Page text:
University of Georgia Press, 9780820338880, 154pp.
Publication Date: September 15, 2011
In Amina Gautier's Brooklyn, some kids make it and some kids don't, but not in simple ways or for stereotypical reasons. Gautier's stories explore the lives of young African Americans who might all be classified as "at-risk," yet who encounter different opportunities and dangers in their particular neighborhoods and schools and who see life through the lens of different family experiences.
Gautier's focus is on quiet daily moments, even in extraordinary lives; her characters do not stand as emblems of a subculture but live and breathe as people. In "The Ease of Living," the young teen Jason is sent down south to spend the summer with his grandfather after witnessing the double murder of his two best friends, and he is not happy about it. A season of sneaking into as many movies as possible on one ticket or dunking girls at the pool promises to turn into a summer of shower chairs and the smell of Ben-Gay in the unimaginably backwoods town of Tallahassee. In "Pan Is Dead," two half-siblings watch as the heroin-addicted father of the older one works his way back into their mother's life; in "Dance for Me," a girl on scholarship at a posh Manhattan school teaches white girls to dance in the bathroom in order to be invited to a party.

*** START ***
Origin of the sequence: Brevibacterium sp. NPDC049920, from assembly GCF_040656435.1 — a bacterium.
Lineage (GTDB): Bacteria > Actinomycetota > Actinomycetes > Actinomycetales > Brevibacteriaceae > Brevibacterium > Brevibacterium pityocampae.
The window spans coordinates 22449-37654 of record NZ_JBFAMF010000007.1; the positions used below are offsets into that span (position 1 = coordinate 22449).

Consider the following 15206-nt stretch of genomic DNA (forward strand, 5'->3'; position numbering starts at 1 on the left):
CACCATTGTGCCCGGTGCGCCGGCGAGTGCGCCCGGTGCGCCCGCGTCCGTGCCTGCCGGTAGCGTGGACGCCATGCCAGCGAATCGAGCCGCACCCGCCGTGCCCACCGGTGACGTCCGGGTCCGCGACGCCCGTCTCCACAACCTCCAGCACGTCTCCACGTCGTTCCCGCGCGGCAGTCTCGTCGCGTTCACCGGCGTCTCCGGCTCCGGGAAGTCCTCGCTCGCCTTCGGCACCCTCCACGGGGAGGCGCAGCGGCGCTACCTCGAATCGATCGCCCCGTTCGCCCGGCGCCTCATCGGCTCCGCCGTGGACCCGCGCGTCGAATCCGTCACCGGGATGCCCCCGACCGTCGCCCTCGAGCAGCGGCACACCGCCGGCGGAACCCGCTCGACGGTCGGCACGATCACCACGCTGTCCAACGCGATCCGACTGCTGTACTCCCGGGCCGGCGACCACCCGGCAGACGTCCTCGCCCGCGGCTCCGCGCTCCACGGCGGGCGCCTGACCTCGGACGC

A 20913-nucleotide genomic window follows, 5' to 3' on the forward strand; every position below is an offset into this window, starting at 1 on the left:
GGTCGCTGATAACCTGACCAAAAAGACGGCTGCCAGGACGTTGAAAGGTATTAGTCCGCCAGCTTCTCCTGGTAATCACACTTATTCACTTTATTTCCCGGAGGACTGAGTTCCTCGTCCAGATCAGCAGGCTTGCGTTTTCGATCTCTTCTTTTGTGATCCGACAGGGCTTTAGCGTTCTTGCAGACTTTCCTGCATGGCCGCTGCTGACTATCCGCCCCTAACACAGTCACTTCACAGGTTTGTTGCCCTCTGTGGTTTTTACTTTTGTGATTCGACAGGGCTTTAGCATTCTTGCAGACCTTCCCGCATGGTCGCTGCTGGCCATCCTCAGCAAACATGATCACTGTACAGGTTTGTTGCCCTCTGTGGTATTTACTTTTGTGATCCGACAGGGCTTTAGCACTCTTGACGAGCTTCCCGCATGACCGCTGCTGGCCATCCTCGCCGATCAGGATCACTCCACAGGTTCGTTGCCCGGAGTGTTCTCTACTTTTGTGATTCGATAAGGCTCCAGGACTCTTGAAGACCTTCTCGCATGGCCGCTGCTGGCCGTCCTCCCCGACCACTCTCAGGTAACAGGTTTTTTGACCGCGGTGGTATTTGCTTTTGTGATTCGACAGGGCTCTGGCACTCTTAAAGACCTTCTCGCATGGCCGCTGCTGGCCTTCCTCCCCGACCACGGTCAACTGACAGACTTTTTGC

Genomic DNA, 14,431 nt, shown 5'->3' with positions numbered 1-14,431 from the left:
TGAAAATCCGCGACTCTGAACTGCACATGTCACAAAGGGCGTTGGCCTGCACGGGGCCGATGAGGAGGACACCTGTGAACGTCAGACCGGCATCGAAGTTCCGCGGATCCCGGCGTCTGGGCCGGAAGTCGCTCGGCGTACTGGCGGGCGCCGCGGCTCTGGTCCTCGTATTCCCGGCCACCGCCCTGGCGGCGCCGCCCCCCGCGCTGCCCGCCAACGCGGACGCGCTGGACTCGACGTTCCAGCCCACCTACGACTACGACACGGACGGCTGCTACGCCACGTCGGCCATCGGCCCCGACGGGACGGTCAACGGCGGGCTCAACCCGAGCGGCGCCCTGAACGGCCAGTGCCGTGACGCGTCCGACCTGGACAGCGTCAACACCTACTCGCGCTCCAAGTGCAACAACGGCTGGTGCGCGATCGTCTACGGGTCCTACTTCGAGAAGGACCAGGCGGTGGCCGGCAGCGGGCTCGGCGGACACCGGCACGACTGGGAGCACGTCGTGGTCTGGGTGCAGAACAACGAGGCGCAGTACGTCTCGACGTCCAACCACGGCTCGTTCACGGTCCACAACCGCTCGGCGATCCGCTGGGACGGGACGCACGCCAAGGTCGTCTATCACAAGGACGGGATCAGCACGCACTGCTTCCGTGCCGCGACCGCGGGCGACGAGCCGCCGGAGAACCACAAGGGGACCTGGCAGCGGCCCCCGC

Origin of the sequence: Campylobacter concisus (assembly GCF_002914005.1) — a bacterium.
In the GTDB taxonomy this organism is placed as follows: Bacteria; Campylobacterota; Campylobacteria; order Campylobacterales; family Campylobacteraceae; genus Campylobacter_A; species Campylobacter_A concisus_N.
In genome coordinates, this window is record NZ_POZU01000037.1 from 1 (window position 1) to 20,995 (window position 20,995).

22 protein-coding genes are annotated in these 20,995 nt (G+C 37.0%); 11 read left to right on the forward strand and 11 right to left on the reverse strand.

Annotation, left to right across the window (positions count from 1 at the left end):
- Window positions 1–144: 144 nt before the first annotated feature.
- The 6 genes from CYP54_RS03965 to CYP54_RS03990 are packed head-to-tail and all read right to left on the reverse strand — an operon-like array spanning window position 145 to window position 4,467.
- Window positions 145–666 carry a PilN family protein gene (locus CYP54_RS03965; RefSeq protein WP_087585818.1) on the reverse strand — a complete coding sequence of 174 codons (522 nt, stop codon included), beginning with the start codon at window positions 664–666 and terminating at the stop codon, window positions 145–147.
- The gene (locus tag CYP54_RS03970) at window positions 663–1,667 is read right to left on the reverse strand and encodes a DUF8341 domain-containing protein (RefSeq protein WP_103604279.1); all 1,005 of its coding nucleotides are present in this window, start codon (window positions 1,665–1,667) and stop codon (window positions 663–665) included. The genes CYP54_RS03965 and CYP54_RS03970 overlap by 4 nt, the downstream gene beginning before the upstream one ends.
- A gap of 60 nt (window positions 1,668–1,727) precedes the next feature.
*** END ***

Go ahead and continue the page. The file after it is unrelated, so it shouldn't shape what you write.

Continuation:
As teenagers in complicated circumstances, each of Gautier's characters is pushed in many directions. To succeed may entail unforgiveable compro-mises, and to follow their desires may lead to catastrophe. Yet within these stories they exist and can be seen as they are, in the moment of choosing.
About the Author
Praise For At-Risk…
"In this wonderful collection Amina Gautier writes with exhilarating insight and confidence about the lives of teenagers who are indeed at risk from themselves, their families and their friends. These are urgent and important stories."—Margot Livesey, author of The House on Fortune Street and Eva Moves The Furniture
"In these always engaging stories, Amina Gautier reminds us that behind the disturbing headlines are vibrant young people whose lives matter immeasurably. Gautier employs unflinching honesty to capture those lives, and she does so with clarity, dignity and genuine insight. At-Risk will break your heart even as it leaves you full of hope. It is a truly lovely book."—David Haynes, author of The Full Matilda
"[P]art of what makes At-Risk immensely appealing is the sense that Gautier has captured facets of youth which transcend borders. . . . Despite its title, this is not a debut composed of rapid shocks and dangers, but a quieter accumulation of heartbreaking pressures. Another treasure in the University of Georgia Press' acclaimed series."—Karen Rigby, ForeWord